The 89th Academy Awards show is set to air Feb. 26, which means there is less than a month to catch up on the films nominated for awards. Although there are numerous titles to see, a safe bet to cover the bases is to watch the nine Best Picture nominees. One of those films is the pseudo-western “Hell or High Water.”
The film tells the story of two brothers, played by Chris Pine and Ben Foster, as they rob a series of West-Texas banks, all of which are branches belonging to the same company. After establishing a pattern, the crimes come to the attention of a Texas Ranger nearing retirement, played by Jeff Bridges, who takes the case knowing it will be his last hurrah in law enforcement. What follows is a game of cops and robbers, which plays out against the timeless plains of the Texas landscape.
David Mackenzie (“Starred Up” and “Perfect Sense”) directs the screenplay by Taylor Sheridan (“Sicario”), which lays out the story as an elegy to an older time. Connecting the film to the stylistic genre ticks of a western is easy to do, given the visual language of the location, energetic bank robbing sequences, and dusty horizons dotted with cowboy-hatted figures.
However, that longing for something that has passed is central within the story as well. Pine’s character is hell-bent on ridding his life of his current issues so that he can reconnect to and fix his past.
As the movie progresses, we learn that part of the stolen money will go to securing the futures of his estranged sons and part of it is to right the wrong of his land being taken by the bank. He orchestrates these robberies as a solution, after the passing of his mother, to the financial woes that have been brought on by a corrupted system. The robberies serve as a simple answer to a complex problem of corporate greed and carelessness.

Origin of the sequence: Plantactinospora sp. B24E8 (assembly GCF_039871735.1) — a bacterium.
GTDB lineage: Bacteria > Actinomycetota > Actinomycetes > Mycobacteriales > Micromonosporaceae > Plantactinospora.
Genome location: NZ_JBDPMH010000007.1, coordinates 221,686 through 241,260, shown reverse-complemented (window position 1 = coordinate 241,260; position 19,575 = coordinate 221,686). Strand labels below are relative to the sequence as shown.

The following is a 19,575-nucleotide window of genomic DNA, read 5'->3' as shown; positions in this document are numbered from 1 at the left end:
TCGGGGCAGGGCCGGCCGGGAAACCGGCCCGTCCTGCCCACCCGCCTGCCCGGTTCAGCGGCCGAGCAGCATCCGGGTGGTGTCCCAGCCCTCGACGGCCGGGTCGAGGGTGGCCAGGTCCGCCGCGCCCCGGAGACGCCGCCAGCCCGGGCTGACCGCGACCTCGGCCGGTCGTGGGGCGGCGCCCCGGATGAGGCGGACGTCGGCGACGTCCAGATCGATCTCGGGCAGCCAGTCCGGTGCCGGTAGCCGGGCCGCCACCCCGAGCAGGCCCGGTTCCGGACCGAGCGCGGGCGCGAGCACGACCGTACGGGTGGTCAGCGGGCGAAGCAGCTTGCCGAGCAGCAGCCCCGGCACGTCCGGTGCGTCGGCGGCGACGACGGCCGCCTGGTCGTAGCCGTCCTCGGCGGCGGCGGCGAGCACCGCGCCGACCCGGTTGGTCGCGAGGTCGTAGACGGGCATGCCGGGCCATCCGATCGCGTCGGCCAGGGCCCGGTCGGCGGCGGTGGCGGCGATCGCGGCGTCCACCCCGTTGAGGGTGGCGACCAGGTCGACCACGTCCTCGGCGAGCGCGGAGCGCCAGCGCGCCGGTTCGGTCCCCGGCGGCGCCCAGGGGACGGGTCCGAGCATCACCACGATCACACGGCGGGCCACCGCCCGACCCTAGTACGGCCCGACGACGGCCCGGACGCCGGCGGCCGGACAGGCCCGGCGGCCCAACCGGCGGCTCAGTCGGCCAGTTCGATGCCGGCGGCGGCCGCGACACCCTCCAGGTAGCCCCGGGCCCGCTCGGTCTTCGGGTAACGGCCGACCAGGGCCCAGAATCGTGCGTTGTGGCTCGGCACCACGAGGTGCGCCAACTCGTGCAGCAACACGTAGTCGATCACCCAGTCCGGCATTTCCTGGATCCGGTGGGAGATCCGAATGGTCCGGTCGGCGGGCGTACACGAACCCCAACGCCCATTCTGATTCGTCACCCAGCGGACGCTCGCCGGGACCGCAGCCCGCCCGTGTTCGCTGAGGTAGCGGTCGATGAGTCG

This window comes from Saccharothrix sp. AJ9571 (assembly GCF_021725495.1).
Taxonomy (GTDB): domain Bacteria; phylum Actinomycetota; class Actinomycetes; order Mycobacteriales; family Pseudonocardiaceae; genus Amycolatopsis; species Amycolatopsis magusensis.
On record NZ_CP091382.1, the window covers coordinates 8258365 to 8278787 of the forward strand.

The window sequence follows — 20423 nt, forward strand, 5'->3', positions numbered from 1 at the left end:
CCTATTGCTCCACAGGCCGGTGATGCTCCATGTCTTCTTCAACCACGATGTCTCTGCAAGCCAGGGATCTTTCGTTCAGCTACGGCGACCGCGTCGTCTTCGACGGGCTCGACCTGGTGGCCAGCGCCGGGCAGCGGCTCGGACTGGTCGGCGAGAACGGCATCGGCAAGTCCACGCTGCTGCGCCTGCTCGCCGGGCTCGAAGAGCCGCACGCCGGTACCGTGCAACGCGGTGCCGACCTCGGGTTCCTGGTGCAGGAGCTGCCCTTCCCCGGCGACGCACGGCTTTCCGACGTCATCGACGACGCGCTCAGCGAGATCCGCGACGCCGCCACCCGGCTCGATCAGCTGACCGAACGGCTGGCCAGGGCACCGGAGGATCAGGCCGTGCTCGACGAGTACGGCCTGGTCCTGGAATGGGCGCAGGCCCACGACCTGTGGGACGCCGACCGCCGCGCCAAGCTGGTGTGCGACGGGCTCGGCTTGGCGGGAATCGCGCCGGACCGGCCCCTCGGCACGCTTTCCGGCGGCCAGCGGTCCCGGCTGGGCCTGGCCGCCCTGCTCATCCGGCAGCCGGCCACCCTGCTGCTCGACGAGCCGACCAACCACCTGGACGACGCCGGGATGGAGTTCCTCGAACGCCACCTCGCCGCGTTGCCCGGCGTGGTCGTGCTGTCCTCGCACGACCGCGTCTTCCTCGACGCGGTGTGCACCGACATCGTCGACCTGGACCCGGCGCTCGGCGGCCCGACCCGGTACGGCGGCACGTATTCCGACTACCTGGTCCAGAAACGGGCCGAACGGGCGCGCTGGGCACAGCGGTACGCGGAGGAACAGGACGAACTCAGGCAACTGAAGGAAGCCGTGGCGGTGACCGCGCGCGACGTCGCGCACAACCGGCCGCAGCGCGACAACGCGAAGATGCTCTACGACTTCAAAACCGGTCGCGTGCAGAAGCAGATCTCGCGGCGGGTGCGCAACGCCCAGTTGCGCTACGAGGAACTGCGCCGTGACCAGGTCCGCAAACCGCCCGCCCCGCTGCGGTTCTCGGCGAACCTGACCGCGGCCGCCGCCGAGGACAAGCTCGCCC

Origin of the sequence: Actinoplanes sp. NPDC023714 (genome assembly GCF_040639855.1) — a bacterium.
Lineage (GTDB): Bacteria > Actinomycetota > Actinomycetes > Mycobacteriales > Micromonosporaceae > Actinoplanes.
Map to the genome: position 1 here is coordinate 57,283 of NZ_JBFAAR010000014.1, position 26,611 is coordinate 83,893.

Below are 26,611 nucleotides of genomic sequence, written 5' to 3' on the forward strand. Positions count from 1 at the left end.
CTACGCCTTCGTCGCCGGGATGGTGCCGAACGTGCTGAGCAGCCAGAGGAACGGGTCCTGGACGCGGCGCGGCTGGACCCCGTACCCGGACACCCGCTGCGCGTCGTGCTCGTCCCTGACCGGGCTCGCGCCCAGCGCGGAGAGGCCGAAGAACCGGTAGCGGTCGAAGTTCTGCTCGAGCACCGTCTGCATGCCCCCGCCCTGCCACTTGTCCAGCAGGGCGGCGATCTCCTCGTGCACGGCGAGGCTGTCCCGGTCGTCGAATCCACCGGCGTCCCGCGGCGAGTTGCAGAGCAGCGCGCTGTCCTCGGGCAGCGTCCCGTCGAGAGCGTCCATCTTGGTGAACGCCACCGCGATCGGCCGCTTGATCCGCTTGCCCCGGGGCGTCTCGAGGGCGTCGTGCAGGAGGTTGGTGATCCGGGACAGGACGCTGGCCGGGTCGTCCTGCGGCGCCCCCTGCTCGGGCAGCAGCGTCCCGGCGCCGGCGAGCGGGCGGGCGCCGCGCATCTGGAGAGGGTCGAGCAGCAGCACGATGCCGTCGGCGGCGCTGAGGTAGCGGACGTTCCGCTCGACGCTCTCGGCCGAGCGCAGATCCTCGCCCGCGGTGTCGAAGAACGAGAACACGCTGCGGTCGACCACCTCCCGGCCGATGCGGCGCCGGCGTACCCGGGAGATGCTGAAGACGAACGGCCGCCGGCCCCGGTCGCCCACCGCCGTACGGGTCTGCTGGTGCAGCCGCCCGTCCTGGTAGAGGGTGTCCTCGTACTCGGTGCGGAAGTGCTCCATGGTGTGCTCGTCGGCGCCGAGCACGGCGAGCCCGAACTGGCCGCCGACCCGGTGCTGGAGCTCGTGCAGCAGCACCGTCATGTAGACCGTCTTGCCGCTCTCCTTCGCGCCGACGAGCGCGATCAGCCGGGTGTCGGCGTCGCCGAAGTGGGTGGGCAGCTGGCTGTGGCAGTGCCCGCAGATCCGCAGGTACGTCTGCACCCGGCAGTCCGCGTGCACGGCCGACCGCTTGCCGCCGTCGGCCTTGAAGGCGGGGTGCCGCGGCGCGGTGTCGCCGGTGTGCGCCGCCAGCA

Pine and Foster work well as brothers and help to create a real dynamic between them. Pine is the younger brother, quiet and thoughtful, whereas Foster’s role as older brother is an unpredictable live-wire. Bridges, who has been nominated for Best Supporting Actor, plays the Texas Ranger as an intelligent and apprehensive good ol’ boy.
Despite Mackenzie’s Scottish background, he immerses himself in the unique heritage of the American west. He paints a vast canvas of endless, uninterrupted land lying below an ominous and equally endless sky.
The contemplative cinematography harkens back to the philosophical westerns of Sam Peckinpah, using that language to infuse the story with emotion. The two brothers, undoubtedly made of their own short-comings (and obviously perpetrating inarguable crimes), are not heroes or villains but both and neither. They are the Robin Hoods of their own lives, solving their own problems through stealing from the haves and giving to the have-nots.
If there is any downside to the film, it is that the first half struggles to live up to the second half, making the whole experience good but slightly uneven. It feels as though Sheridan’s script tries to pack the set-up with both the energy of the robberies and the tragic themes of the past having to reckon with the changes of the present and future. The attempt is noble but in its less-than-two-hour runtime, it feels like its missing elements that could have made it perfect.
Alongside its Best Picture and Supporting Actor nods, the film received an additional two Oscar nominations including film editing and original screenplay.
Michael Williamson is a communications and electronic media and film double major, graduating in May who plans to go on to attend graduate school in film history or communication and media.